A Plea Deal Gone Wrong in West Virginia – State v. Fields

A plea deal offer isn’t exactly a free ticket for a walk in the park. Although these agreements – in which a person charged with a crime agrees to admit to some version of the crime in exchange for the possibility of a lesser punishment – can be a valuable tool for a criminal defendant, they also come with some risk. For example, there is the risk that the defendant will still wind up getting sentenced to a long stretch in prison, as a recent case out of the West Virginia Supreme Court shows.

fountain-pen-1-1478600Mr. Fields was sentenced to 30 years in prison after pleading guilty to first-degree robbery without the use of a firearm. Fields and another man robbed a gas station at gun point in June 2013, according to the Court, and he was later arrested and charged with first-degree robbery. Fields later entered a plea deal with prosecutors in which he agreed to plead guilty to the lesser offense of robbery without the use of a firearm. A circuit court accepted the guilty plea.

At the sentencing hearing that followed, Fields asked the circuit court for the minimum mandatory sentence of 10 years. He also asked that the court place him in an inpatient drug treatment facility. State prosecutors also recommended that Fields be sentenced to 10 years behind bars. Nevertheless, the circuit judge opted to triple the amount of prison time to a total of 30 years.

Affirming the decision on appeal, the West Virginia Supreme Court said the trial court didn’t abuse its discretion in handing down the punishment. Unlike many other criminal offenses, there is no maximum sentence for first-degree robbery, or robbery without the use of a firearm. The high court explained that it was not authorized to re-try the entire case with a fresh set of eyes, but instead it needed to determine whether the sentence was within legal limits and not based on any factors that have been deemed impermissible.

Here, the Court said Fields failed to show that the sentence was so disproportionate that it was unconstitutional. The Court observed that there are two tests often used to weigh the constitutionality of a criminal sentence. The first is a “subjective test and asks whether the sentence for a particular crime shocks the conscience of the Court and society,” the Supreme Court explained. If the sentence doesn’t shock the conscience, courts look to “more objective factors which include the consideration of the nature of the offense, the defendant’s past criminal history, and his proclivity to engage in violent acts.”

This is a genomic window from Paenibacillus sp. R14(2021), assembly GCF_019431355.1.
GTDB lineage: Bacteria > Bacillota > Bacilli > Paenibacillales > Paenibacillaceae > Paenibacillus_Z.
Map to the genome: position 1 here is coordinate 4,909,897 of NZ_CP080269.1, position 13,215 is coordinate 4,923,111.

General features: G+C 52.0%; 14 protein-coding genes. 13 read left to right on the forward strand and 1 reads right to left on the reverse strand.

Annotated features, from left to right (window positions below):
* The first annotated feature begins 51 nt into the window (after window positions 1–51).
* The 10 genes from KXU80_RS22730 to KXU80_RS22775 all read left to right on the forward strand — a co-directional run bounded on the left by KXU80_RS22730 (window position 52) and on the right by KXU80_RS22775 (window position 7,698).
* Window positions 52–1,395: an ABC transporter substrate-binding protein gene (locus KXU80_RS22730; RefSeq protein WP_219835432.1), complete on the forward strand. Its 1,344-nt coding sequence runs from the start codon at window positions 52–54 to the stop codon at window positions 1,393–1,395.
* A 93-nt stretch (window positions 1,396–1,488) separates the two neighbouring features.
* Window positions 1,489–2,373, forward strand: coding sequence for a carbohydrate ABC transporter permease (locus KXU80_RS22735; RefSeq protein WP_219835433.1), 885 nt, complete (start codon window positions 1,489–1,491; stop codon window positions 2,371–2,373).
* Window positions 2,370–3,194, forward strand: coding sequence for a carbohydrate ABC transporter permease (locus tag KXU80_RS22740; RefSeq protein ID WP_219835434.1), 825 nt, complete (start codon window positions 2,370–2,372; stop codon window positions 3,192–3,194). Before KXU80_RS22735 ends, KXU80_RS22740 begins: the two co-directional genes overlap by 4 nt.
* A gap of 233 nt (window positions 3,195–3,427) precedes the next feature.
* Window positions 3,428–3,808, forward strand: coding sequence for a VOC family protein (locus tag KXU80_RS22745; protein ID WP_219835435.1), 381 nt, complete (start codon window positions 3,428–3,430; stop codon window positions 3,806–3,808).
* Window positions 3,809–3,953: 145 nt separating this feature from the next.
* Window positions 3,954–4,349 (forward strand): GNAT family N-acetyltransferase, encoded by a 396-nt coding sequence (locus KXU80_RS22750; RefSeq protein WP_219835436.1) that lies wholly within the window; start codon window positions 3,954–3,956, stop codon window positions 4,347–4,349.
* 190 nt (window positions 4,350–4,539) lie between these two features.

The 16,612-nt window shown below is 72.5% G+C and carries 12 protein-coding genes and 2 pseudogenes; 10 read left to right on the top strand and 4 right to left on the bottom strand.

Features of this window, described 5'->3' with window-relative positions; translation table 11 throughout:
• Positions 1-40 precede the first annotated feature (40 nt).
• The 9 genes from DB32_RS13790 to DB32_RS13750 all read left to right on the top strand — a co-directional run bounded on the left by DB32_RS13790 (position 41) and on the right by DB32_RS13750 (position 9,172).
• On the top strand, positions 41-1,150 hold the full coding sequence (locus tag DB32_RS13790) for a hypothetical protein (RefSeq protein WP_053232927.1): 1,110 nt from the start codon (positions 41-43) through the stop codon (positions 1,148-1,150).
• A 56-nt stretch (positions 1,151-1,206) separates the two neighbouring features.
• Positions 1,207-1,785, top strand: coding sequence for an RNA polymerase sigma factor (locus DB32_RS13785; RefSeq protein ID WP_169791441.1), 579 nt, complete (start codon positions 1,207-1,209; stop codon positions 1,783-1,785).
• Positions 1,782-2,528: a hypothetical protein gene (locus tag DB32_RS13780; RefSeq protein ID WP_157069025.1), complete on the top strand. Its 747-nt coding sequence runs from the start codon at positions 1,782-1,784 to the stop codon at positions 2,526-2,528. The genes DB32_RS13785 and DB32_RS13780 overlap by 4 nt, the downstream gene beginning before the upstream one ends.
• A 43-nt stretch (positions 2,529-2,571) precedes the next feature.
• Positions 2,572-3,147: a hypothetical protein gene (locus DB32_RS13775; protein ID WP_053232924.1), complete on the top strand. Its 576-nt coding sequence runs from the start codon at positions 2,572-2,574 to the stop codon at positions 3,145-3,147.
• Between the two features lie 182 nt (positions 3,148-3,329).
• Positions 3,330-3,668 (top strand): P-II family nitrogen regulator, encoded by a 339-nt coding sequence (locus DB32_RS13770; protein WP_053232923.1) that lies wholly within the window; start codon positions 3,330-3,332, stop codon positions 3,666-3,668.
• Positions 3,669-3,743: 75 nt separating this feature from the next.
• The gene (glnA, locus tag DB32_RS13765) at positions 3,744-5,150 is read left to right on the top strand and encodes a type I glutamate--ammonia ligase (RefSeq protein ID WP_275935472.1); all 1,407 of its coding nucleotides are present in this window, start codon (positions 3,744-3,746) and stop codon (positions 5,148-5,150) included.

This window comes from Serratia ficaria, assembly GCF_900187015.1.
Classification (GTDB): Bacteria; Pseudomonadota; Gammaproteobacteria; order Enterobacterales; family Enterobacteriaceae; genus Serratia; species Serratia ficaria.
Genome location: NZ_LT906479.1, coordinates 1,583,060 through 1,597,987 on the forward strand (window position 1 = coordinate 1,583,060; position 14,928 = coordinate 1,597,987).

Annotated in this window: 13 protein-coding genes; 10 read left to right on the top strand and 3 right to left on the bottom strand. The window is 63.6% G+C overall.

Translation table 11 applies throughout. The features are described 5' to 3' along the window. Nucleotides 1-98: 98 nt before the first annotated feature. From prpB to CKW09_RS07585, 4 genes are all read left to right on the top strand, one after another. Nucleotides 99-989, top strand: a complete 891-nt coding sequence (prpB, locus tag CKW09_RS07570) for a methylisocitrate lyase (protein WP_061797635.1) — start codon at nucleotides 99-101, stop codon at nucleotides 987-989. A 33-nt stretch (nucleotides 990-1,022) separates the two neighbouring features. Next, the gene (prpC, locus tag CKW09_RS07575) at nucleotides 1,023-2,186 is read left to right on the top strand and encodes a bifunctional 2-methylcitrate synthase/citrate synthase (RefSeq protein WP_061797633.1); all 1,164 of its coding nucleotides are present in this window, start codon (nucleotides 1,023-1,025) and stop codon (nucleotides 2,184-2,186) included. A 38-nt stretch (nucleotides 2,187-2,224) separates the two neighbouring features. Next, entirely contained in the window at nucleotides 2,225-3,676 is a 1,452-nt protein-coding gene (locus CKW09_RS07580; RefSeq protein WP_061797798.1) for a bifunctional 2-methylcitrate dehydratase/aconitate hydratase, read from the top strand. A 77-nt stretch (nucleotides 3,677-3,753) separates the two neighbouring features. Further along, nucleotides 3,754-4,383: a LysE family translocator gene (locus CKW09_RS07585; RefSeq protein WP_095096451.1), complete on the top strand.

The 30-year stint in the slammer didn’t shock the Court’s conscience. Instead, it said the evidence showed that Fields and his associate entered the gas station with masks on and robbed the cashier at gun point. They then used the money to buy illegal drugs and attempted to elude police by getting rid of the gun and masks. Turning to the more objective test, the Court said the sentence was warranted based on Fields’ criminal history and risk of breaking the law again. “[W]e find the sentence imposed to be in line with other sentences upheld by this Court,” the Supreme Court concluded.

It’s important that a person facing any criminal charges seek the counsel of an experienced criminal defense attorney. The West Virginia criminal defense lawyers at the Wolfe Law Firm have been serving clients throughout the state for more than 25 years. Call us at 1-877-637-5756 or contact us online for a free consultation.

Related blog posts:

Plea Deals and ‘Double Jeopardy’ in West Virginia Drug Cases – State v. Ferrell

Appealing a Criminal Conviction in West Virginia – State v. Imoh

Are You Eligible for Bail? Pretrial Detention in West Virginia Criminal Cases – U.S. v. Lezine